I have very basic question. In the Linear Algebra and Its Applications by Lay gives a definition of the mapping. The author also says that $[0,0; 0,1]$ is not a map between $\mathbb{R}^n$ and $\mathbb{R}^m$. Can you please elaborate why? Suppose I had a vector $[1,1]$. After the mapping it became $[1,0]$. Why this does not satisfy the mapping rule? Is this a direct consequence of the fact that the transformation matrix is singular? So, will this always be the case for singular matrix?

Update: Here is verbatim what was said in the book (Table 4 is a figure below): enter image description here

Update 1: Here is the example that satisfies ONTO mapping from $\mathbb{R}^2$ and $\mathbb{R}^2$ enter image description here

about the "onto" term:




enter image description here

  • 1
    $\begingroup$ It appears he claims it is not a mapping ONTO $\mathbb{R}^m$, which is a big deal. Saying "into/between" is very, very different from "onto." $\endgroup$
    – Randall
    Aug 30, 2017 at 15:51
  • $\begingroup$ The author probably says (or wanted to say) that this is not an onto mapping. The vector [1,0] can not be obtained as the image of any vector in the domain. It will be the case for every singular matrix from an $n$ dimensional space to $n$ dimensional space because by definition a matrix which is singular sends a direction to $0$ which means that it has to reduce the dimension of the space. Food for thought: infinite dimensional linear maps can send a direction to $0$ but still be onto. $\endgroup$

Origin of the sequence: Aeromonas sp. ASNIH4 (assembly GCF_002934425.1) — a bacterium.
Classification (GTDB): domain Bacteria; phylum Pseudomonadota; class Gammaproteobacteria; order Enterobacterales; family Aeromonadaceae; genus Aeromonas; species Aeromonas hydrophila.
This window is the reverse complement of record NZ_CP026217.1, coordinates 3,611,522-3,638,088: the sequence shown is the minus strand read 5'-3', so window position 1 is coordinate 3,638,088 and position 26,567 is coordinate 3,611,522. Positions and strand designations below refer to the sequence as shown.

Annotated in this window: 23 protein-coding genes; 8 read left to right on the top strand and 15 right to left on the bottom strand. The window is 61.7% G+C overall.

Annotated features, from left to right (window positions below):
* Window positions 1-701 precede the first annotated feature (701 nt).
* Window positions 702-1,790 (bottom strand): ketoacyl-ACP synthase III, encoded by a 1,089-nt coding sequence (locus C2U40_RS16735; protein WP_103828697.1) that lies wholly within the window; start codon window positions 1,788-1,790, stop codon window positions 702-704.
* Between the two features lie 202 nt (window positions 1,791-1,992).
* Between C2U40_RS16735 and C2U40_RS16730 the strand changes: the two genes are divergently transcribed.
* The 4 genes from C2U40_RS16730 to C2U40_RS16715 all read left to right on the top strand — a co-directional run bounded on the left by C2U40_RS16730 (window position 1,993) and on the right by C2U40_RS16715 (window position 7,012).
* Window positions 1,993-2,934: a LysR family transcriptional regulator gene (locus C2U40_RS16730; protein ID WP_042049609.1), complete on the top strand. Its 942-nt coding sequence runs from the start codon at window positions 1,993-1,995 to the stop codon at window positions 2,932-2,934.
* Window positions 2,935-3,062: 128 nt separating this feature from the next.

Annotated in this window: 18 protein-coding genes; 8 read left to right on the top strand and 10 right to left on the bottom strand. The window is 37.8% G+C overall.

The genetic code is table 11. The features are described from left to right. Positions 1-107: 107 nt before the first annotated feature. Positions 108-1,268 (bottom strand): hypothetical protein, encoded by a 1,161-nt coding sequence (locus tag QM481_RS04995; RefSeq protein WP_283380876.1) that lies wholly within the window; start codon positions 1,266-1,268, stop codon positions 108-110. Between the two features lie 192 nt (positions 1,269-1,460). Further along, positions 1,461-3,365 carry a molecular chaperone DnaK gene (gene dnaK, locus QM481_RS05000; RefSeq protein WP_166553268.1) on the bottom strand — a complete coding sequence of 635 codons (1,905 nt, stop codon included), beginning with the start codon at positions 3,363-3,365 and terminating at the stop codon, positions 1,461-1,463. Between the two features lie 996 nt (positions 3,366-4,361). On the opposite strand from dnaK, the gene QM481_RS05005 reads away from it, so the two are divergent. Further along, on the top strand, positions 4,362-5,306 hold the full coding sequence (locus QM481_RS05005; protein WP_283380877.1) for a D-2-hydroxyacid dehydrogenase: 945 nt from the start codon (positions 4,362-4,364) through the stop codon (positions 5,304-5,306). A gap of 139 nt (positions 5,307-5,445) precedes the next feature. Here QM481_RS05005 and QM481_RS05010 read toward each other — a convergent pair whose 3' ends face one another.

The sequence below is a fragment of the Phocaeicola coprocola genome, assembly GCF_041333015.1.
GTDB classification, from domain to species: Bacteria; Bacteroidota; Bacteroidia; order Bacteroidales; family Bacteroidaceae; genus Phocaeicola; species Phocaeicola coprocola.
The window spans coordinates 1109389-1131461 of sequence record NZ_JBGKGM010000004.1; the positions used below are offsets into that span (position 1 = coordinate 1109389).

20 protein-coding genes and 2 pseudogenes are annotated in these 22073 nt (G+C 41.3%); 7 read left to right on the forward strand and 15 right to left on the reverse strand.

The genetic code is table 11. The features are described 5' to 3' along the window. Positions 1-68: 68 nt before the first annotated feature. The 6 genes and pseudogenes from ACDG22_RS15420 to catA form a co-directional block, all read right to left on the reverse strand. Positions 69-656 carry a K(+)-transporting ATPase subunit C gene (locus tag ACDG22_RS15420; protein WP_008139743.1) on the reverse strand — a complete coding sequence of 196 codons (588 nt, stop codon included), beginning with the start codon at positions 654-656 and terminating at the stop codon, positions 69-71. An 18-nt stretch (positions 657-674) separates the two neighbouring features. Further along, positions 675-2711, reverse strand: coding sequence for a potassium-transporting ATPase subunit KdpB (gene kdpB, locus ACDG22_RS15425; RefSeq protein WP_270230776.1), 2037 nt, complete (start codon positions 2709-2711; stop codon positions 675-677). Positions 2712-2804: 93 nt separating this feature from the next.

– Sina
    Aug 30, 2017 at 15:52
  • $\begingroup$ From your update it is quite clear that the author is defining the word "onto". That is why it is in bold. The projection is a mapping into $\Bbb R^2$, but it is not onto $\Bbb R^2$. "Onto" is an additional condition that mappings can meet. This condition - that every point in the codomain is the image of something under the map - is also called being "surjective". Occasionally the prefix "epi" is also used for such maps - most commonly in "epimorphism". $\endgroup$ Aug 30, 2017 at 16:59
  • $\begingroup$ Thank you a lot for the answers. The "onto" term was new to me (I now updated my question with some links). So, if got it correctly, the my original mapping was not onto because in $\mathbb{R}^m$ there are vectors (like, [1,1]) that can never be obtained after transformation. Correct? So, whether the transformation matrix is singular or not is related to whether the mapping is one-to-one, but is unrelated to whether the transformation is onto. Does it make sense? $\endgroup$
    – student
    Aug 30, 2017 at 18:04

1 Answer 1


Note that the linear map $$ \begin{bmatrix} 0&0\\0&1 \end{bmatrix} $$ which takes vectors from $\mathbb{R}^2\to \mathbb{R}^2$. What vector in $\mathbb{R}^2$ gets mapped to $\begin{bmatrix} 1\\0\end{bmatrix}$?

Taking $b=\begin{bmatrix} 1\\0\end{bmatrix}$ does the mapping satisfy the definition of being onto? Indeed, it should be clear from the geometric interpretation that any vector of the form $$ \begin{bmatrix} a\\0\end{bmatrix} $$ won't be mapped to by the projection.

  • $\begingroup$ I see. Thanks. I also commented above. So, I cannot get any vector in the destination space with X that is different from 0. So, not all space is reachable. Correct? $\endgroup$
    – student
    Aug 30, 2017 at 18:08
  • $\begingroup$ yup! that's exactly right. Since you need some vector with nonzero $x$ value to span $\mathbb{R}^2$, your mapping is not onto (also called "surjective" in case you see this word come up) $\endgroup$ Aug 30, 2017 at 18:09

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